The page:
Hoveton Little Broad
Hoveton Little Broad, also known as Black Horse Broad, is a secluded broad of fairly open aspect, in the middle reaches of the River Bure between Hoveton and Horning, Norfolk, in The Broads National Park. Privately owned, it was the site of direct action in the mid-20th century by local people hoping to establish the right of free public access to all Broadland waterways.
Situation and access
The broad is closer to Horning than to the village of Hoveton and lies adjacent to the hamlet of Hoveton St John. Inaccessible by road, it is linked to the river by Black Horse Dyke. Another dyke (a narrow waterway) leads from a corner of the broad to the main Hoveton-Horning road B1354. Just up hill towards Hoveton formerly stood the Black Horse pub, which gave the broad its alternative name. A waterlogged footpath to the road was used by the Norfolk wherrymen as they made their way to the pub. Like Martham Broad and Horsey Mere, this broad is closed for navigation in the winter months, to enable the waterbirds to breed. There are no staithes on the shore of the broad for public mooring and no shore based facilities.
Pound End Broad
One end of the broad is partially enclosed by projecting spits of land and known as Pound End Broad. It is a mixed coarse fishery and is closed permanently to watercraft. A bird exclosure was built here in the mid 1990s to protect an area of marginal vegetation, preventing water plants being damaged by coots. Keeping the birds out of this area had the incidental effect of creating a fish refuge, heavily used by all the resident species of fish, numbers of which increased compared to fish in the main broad.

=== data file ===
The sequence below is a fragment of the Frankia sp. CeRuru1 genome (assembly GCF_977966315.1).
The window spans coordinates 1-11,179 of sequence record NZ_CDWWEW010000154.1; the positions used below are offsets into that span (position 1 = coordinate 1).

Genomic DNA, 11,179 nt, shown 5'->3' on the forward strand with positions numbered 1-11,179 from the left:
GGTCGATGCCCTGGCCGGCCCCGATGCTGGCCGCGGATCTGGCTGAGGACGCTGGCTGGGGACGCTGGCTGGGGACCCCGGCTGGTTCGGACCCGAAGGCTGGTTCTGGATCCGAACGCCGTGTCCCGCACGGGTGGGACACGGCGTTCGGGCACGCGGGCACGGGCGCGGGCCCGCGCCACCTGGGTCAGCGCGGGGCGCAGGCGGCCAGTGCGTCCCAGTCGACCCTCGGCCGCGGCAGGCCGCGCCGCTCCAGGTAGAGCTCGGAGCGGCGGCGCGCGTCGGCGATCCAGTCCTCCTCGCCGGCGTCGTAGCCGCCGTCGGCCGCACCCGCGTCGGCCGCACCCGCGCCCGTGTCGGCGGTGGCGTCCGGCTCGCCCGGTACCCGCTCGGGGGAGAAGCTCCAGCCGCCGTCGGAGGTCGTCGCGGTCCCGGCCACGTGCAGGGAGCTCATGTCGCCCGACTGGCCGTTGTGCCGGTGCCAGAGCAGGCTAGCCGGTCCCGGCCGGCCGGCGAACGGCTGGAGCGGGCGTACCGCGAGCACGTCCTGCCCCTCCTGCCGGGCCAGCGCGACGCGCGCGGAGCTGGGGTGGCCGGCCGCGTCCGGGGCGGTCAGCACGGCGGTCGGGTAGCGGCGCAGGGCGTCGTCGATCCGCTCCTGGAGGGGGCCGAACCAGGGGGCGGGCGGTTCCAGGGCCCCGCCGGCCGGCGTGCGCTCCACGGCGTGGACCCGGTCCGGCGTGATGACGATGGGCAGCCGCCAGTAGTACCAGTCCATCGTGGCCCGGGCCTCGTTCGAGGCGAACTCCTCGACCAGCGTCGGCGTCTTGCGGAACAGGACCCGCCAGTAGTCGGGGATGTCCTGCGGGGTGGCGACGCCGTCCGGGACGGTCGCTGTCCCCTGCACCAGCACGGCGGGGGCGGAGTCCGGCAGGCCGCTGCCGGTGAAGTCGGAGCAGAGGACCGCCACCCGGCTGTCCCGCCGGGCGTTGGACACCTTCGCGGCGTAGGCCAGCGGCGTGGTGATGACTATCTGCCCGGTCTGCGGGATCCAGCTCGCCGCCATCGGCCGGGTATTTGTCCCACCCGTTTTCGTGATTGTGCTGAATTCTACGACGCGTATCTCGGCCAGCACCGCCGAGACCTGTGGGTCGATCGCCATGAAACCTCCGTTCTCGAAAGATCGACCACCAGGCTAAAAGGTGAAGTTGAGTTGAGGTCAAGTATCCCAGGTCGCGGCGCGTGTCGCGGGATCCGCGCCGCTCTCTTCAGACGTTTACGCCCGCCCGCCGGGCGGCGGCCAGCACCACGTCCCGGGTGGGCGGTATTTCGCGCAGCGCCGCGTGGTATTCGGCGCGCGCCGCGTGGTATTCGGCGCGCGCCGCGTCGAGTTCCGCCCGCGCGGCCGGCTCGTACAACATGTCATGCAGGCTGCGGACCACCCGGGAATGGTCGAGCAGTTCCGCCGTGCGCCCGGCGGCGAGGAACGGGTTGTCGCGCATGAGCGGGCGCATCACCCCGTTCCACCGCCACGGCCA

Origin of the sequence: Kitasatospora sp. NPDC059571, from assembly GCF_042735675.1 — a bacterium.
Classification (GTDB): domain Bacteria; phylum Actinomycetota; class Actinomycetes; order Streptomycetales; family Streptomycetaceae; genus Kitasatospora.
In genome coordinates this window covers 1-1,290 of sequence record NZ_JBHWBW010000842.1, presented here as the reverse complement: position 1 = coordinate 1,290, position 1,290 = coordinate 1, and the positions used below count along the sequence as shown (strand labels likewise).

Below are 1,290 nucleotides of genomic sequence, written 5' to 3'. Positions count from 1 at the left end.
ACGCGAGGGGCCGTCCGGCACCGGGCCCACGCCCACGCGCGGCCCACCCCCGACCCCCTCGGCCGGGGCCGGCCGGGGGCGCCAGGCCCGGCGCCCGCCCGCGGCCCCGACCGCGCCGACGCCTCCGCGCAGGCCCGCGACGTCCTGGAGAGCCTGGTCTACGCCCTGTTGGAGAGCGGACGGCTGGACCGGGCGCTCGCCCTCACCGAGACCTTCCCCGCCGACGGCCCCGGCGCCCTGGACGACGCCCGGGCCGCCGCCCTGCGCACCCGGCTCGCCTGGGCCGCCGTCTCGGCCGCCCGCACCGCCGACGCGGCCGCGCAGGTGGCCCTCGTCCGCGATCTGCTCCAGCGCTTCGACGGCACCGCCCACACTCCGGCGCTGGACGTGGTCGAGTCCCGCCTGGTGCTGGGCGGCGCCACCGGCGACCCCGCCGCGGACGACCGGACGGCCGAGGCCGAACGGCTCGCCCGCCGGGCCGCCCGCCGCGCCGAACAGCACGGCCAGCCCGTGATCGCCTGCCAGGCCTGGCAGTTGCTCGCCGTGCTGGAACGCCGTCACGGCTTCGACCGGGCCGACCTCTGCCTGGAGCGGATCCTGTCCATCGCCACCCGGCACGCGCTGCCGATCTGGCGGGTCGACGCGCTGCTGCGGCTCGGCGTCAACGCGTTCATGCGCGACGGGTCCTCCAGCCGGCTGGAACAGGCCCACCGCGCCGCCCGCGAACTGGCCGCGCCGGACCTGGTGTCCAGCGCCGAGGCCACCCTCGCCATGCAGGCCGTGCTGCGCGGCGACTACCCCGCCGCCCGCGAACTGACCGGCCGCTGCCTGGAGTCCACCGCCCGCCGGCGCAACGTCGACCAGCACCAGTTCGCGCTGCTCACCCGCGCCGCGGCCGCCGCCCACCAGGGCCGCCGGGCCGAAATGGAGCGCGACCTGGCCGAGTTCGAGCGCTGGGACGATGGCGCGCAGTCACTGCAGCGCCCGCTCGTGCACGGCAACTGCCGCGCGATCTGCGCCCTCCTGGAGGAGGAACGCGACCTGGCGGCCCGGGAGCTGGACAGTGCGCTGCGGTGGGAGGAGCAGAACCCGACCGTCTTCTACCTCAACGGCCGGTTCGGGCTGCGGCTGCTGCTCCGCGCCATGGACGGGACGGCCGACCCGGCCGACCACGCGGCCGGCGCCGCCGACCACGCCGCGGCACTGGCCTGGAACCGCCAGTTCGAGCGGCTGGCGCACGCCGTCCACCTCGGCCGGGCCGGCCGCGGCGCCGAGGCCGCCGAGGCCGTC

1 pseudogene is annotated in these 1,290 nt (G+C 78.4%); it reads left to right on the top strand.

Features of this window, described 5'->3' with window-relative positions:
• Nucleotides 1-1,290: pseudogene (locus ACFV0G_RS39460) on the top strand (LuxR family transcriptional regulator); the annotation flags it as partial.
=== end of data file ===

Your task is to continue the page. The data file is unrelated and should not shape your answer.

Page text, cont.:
'The Invasion of Black Horse Broad', 1949
In the mid-20th century, Hoveton Little Broad played a role in the historical dispute between landowners and the public over rights of access to private broads. Since time immemorial, all Broadland waters had been considered part of the King’s River and thus freely accessible to all. However, in the 19th century, several Norfolk landowners prevented access to broads in their ownership from the main river network under the Inclosures Acts. Boatbuilder Herbert Woods led a public campaign against the landowners' action, culminating in the 'invasion of Black Horse Broad' in March 1949. Woods and 30 local men dismantled the barrier that the landowner had placed across Black Horse Dyke. This direct action resulted in an agreement with the broad's owner, who agreed to open the broad to the public each year between Easter and mid-September. However, this campaign did not lead to the re-opening of other closed broads.